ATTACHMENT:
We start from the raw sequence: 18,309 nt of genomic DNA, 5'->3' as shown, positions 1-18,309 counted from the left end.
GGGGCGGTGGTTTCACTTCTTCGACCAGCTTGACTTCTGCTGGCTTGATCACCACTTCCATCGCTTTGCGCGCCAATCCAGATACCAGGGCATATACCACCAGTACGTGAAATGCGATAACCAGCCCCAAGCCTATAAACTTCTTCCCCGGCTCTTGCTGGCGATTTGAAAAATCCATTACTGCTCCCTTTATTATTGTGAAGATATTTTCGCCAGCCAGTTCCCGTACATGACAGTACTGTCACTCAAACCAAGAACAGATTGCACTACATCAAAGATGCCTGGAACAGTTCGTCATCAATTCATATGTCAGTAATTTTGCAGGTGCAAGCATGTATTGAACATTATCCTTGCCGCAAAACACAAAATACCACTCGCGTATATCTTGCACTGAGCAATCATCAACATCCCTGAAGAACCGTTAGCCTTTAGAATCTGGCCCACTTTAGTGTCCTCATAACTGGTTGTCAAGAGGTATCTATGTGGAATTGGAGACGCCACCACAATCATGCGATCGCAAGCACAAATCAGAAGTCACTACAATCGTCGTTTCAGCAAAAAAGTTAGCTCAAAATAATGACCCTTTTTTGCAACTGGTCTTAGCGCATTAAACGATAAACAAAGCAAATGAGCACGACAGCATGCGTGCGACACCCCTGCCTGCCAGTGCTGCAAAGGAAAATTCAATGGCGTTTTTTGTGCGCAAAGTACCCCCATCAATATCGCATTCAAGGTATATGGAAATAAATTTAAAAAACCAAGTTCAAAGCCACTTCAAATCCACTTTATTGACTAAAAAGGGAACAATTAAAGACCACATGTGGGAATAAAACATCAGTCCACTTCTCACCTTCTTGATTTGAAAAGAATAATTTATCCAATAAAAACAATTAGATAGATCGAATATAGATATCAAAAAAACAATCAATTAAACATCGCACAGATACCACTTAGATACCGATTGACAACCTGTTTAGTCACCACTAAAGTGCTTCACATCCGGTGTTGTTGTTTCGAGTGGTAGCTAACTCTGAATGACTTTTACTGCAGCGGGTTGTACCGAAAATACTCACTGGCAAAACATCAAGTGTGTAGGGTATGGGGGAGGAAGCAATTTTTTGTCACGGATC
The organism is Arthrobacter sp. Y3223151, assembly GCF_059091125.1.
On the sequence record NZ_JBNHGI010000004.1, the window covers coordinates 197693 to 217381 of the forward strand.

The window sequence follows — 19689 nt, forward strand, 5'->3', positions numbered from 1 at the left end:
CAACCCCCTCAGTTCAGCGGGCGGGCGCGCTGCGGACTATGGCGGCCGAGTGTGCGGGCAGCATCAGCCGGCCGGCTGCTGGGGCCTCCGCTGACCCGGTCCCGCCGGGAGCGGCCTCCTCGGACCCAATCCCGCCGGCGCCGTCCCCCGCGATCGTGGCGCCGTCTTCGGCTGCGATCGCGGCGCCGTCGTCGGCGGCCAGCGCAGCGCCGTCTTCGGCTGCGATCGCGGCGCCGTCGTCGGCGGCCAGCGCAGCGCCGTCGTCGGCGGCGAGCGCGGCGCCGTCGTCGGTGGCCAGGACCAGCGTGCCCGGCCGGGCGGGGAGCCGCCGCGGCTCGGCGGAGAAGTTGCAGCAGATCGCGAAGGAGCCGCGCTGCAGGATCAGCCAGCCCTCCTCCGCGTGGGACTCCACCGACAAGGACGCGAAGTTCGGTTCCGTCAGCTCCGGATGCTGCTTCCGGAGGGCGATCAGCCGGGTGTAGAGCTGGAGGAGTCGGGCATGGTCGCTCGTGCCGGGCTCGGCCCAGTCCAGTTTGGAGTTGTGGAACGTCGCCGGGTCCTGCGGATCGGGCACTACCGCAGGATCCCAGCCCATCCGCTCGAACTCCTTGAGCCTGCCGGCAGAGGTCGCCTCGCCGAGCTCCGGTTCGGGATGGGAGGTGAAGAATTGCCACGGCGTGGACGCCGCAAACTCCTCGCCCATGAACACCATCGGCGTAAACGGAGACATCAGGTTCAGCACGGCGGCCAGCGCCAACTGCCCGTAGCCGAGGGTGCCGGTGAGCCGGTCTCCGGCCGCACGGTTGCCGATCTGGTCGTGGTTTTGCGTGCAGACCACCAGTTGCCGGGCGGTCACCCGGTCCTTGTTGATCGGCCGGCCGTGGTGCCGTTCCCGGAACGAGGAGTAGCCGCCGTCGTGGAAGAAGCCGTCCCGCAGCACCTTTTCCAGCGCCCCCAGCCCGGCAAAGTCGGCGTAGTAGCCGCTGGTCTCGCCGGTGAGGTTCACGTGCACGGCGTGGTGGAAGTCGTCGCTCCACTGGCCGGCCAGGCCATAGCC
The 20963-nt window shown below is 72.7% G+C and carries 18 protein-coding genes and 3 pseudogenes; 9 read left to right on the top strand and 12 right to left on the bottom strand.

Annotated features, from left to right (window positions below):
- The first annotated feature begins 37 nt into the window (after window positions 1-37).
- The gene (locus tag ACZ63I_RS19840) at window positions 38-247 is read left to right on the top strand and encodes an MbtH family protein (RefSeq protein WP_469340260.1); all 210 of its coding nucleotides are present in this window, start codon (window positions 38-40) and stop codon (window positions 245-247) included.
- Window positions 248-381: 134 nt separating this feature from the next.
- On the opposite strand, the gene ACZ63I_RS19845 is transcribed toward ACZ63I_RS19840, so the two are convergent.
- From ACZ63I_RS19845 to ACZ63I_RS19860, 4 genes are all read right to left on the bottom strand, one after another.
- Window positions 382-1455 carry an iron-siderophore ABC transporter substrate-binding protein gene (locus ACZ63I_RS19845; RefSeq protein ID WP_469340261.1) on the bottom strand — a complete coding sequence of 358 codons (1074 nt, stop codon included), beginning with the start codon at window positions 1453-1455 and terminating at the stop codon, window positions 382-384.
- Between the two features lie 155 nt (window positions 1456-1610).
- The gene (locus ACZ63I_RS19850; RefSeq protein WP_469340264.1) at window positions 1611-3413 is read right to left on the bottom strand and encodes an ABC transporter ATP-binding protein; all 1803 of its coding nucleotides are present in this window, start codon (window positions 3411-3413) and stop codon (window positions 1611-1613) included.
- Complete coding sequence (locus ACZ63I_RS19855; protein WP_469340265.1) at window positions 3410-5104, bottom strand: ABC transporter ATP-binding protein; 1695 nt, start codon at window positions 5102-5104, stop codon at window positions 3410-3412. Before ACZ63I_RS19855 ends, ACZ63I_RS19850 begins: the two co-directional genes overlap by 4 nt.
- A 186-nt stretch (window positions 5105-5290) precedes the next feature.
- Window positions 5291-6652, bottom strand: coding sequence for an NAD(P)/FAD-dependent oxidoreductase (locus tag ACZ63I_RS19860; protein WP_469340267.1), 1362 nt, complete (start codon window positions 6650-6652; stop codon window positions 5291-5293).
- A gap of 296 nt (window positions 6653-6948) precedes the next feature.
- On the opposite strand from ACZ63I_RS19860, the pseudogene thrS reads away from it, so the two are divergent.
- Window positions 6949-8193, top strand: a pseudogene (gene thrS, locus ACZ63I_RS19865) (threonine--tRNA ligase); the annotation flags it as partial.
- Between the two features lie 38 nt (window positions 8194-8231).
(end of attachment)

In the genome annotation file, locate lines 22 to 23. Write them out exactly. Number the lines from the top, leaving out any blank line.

- Window positions 6949-8193, top strand: a pseudogene (gene thrS, locus ACZ63I_RS19865) (threonine--tRNA ligase); the annotation flags it as partial.
- Between the two features lie 38 nt (window positions 8194-8231).